Agua Caliente, Arizona

From Wikipedia, the free encyclopedia
Jump to navigation Jump to search
Agua Caliente, Arizona
Populated place
Agua Caliente Resort
Agua Caliente Resort
Agua Caliente, Arizona is located in Arizona
Agua Caliente, Arizona
Agua Caliente, Arizona
Location of Agua Caliente in Arizona
Coordinates: Coordinates: 32°59′07″N 113°19′28″W / 32.98528°N 113.32444°W / 32.98528; -113.32444
CountryUnited States
StateArizona
CountyMaricopa
Elevation456 ft (139 m)
Population
 (2010)
 • TotalN/A
Time zoneUTC-7 (Mountain (MST))
 • Summer (DST)UTC-7 (MST)
ZIP codes
85333
Area code(s)520
GNIS feature IDU.S. Geological Survey Geographic Names Information System: Agua Caliente, Arizona

Agua Caliente in Maricopa County, Arizona on the border with Yuma County, is a place north of the Gila River near Hyder, Arizona. Named 'Santa Maria del Agua Caliente' in 1744 by Father Jacob Sedelmayer. In 1775, Father Francisco Garces used the current short form.[2] The location was the site of a resort established at the site of nearby hot springs. Agua Caliente, a name derived from Spanish meaning "hot water",[3] received its name from nearby hot springs which were originally used by the local Indians.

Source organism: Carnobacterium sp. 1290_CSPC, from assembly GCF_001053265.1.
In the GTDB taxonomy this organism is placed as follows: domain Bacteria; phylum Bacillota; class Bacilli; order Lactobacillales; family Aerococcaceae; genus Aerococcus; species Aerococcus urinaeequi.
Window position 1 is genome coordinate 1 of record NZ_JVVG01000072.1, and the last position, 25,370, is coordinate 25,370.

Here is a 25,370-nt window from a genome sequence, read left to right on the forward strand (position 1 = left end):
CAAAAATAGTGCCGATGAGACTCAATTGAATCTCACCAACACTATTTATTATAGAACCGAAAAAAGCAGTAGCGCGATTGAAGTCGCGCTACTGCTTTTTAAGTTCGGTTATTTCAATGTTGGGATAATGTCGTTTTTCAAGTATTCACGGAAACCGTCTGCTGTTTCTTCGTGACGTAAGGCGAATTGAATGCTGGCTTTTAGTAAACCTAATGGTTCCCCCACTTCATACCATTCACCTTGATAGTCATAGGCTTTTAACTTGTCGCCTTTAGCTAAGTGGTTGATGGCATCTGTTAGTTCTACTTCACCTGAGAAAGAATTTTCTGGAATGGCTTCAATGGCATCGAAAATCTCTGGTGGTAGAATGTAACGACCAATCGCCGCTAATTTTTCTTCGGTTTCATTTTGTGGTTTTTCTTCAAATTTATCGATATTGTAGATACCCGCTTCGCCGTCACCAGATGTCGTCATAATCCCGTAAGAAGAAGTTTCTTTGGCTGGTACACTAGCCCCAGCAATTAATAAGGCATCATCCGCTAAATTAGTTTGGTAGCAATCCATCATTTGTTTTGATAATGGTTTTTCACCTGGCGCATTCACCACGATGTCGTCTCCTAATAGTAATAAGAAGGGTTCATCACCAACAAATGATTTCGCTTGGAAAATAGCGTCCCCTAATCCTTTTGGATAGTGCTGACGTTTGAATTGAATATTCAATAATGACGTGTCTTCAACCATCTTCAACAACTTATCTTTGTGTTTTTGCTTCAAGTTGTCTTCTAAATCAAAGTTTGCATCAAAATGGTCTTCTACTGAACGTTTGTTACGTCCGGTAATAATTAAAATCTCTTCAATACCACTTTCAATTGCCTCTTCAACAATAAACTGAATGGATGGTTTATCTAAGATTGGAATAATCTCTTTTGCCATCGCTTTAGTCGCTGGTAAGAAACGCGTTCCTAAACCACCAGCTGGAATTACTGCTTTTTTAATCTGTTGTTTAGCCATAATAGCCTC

Demographics[edit]

Historical population
Census Pop.
1910153
192057−62.7%
1930605.3%
U.S. Decennial Census[4]

Agua Caliente first appeared as the Agua Caliente Precinct of Maricopa County on the 1910 U.S. Census. [5] It appeared again in 1920 as Precinct 54[6] and 1930 simply as Agua Caliente Precinct again[7]. In the latter census, it reported a White majority. With the combination of all Arizona county precincts into 3 districts each in 1940, it did not formally appear again on the census to date.

Flap-Jack Ranch, Grinnell's and Stanwix Station[edit]

By 1858 Flap-Jack Ranch was located six miles from the Agua Caliente hot springs along the Gila River, 84 miles from Fort Yuma. It was established as stagecoach station of the Butterfield Overland Mail. In 1862, it was called Grinnel's Ranch and was listed on the itinerary of the California Column in the same place as Flap Jack Ranch, (84 miles), from Fort Yuma on the route to Tucson. So too was what Union Army reports called Stanwix Ranch or Stanwix Station which became the site of the westernmost skirmish of the American Civil War.[8] . In the early part of the 20th Century the alignment of U.S. Route 80 in Arizona passed in front of the property, increasing traffic and making it a tourist stop on the cross national highway, until the road bypassed the area.

Agua Caliente Ranch[edit]

John Ross Browne described his visit to the Agua Caliente Springs from Grinnel's Station in 1864: